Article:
mortgage

Falling home values may trigger PMI

Don Taylorq_v2.gifDear Dr. Don,
My home was purchased for $328,000 with a 30-year, fixed-rate loan at 5.88 percent more than five years ago. The lender did not require private mortgage insurance. The mortgage balance is now $292,000.

I am trying to refinance with the same mortgage company, but because the appraised value is now only $331,000, the lender is requiring PMI. The interest rate on the new loan is 4.88 percent, but the PMI payment is $175 a month. With this, my realized savings went down from $350 (without PMI) to $175.

Because they are servicing my current loan, and I am opting to have it refinanced through them, does it make sense for the lender to require PMI?
-- Curious Karloz

a_v2.gifDear Karloz,
I understand your point of view, but it's normal and customary for a lender to require PMI on a first mortgage when the loan-to-value is more than 80 percent of the home's appraised value. For your home, the 80-percent LTV mark is $264,800 or $27,200 less than your current loan balance.

By refinancing, you're giving the lender the opportunity to manage its risk position in the property. You're taking advantage of the lower interest rate available by refinancing. The lender is taking advantage of the refinancing by requiring mortgage insurance.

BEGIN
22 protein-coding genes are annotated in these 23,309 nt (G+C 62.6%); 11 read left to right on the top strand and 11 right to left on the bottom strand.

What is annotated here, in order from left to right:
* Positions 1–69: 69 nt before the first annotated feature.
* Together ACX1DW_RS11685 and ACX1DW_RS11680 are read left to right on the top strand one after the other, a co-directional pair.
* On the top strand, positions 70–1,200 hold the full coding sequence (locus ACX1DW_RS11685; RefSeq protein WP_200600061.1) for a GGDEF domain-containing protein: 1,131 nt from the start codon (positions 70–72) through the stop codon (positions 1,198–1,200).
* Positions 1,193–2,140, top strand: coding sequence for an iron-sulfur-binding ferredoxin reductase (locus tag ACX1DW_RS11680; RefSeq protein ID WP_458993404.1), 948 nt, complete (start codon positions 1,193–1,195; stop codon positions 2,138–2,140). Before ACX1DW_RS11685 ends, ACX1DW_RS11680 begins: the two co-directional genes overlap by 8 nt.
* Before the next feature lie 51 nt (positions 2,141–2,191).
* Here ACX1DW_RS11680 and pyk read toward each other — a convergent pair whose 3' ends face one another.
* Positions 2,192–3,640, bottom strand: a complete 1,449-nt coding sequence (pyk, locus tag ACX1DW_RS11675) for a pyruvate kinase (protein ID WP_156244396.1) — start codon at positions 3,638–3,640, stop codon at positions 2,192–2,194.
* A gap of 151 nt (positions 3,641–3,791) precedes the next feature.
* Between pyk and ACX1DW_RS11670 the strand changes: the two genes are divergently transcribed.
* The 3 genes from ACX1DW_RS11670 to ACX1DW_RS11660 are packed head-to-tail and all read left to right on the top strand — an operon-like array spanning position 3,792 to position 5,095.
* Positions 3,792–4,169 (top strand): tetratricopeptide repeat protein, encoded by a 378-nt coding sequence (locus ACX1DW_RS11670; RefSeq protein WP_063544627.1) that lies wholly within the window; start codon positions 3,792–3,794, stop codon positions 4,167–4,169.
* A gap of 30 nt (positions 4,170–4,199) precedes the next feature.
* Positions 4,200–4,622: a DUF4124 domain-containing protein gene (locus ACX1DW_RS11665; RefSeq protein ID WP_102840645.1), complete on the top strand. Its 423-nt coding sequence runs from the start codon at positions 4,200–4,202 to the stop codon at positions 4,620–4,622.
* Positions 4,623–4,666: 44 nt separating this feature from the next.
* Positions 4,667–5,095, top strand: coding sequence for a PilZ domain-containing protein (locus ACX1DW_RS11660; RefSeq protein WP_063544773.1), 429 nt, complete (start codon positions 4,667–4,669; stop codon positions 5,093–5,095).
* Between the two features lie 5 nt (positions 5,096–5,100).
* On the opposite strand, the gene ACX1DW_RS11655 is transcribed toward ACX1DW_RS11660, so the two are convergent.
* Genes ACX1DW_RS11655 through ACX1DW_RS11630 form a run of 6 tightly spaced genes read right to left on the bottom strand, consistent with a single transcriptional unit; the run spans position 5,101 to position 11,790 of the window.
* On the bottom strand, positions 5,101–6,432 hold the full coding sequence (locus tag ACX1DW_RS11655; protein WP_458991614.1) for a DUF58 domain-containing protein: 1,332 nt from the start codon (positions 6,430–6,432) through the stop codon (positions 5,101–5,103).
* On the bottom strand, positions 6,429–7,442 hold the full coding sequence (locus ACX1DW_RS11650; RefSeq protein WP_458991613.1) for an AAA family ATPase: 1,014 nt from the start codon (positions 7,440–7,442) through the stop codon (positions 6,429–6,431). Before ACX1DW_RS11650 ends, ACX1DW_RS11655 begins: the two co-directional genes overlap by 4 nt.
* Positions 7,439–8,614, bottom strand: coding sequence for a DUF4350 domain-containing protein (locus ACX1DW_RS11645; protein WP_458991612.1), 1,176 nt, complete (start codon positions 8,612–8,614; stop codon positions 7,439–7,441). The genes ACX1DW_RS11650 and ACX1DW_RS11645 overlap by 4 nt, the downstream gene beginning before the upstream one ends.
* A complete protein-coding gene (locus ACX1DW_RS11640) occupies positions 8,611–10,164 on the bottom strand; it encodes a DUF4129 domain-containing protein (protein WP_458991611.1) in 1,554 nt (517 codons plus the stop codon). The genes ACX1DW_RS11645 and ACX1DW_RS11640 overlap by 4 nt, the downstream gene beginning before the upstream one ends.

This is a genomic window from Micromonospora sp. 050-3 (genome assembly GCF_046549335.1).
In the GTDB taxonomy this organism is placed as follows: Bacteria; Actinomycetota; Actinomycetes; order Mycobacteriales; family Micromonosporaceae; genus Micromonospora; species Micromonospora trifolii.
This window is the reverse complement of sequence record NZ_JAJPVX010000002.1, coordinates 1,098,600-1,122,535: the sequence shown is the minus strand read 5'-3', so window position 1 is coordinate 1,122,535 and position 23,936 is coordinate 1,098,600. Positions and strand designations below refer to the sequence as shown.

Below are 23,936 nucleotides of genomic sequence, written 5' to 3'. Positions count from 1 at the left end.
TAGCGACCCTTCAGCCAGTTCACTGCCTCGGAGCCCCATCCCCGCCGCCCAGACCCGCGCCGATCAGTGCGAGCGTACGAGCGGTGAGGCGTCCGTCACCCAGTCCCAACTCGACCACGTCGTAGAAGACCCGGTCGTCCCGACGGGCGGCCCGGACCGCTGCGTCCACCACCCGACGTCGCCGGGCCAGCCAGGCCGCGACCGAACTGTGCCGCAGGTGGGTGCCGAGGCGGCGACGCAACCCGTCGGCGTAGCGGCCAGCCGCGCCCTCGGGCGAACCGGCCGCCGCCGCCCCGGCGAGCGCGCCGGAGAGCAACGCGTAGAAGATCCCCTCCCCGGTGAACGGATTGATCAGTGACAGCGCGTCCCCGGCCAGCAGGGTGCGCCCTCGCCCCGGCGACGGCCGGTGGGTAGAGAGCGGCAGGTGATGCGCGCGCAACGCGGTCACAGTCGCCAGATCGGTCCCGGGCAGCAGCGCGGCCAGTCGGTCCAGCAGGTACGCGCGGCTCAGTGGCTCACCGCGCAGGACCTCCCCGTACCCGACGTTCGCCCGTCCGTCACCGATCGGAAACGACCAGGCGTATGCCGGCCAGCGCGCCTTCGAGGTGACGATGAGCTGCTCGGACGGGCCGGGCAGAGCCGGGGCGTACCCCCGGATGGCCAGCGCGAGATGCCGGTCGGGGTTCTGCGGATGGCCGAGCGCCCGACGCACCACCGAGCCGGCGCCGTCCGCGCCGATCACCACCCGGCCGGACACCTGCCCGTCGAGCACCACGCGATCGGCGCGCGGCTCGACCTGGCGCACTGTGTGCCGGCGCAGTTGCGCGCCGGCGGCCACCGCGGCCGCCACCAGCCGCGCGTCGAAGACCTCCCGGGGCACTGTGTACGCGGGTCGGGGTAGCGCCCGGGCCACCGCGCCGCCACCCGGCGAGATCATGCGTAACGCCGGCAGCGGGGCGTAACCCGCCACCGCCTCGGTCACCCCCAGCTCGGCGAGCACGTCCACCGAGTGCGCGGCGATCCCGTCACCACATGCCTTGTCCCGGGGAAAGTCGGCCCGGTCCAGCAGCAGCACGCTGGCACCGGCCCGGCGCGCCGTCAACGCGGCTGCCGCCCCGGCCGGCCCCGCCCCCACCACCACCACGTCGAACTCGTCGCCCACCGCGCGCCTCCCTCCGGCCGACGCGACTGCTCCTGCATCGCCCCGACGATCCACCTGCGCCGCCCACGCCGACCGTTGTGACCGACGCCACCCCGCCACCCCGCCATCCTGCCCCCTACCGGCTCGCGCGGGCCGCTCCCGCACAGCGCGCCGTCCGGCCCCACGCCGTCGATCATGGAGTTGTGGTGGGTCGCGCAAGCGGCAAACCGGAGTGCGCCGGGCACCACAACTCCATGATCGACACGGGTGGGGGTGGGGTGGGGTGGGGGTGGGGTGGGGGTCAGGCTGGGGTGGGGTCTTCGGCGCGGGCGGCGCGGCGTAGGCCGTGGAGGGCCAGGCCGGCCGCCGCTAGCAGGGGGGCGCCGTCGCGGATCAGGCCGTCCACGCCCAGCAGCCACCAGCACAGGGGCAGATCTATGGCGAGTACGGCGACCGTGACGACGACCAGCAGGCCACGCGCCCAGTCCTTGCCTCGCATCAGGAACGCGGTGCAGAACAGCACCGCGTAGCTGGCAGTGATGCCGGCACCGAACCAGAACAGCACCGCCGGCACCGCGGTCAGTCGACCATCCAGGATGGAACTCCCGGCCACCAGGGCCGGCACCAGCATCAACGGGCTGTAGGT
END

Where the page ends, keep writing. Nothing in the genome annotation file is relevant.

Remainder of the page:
You could choose an alternate mortgage structure to avoid PMI. An 80/10/10 mortgage, or piggyback mortgage, would have you take out a second mortgage for 10 percent of the home's value at the same time that you close on the new first mortgage.

However, because of the decline in housing values, this mortgage structure is much harder to come by. Even if you are able to find one, you may not like the interest rate on the second mortgage. The Mortgage Professor's calculator "Refinancing One FRM Into Two FRMs" can help you decide if this is the right program for you.

Another possibility would be to refinance with a self-insured mortgage. With this type of mortgage, the loan rate is slightly higher, to cover the lender's risk, but you explicitly pay PMI.

It's important to remember that PMI doesn't last forever. If you plan on being in your home for many years, the PMI is a short-term annoyance. Meanwhile, you'll enjoy this low interest rate for many years.

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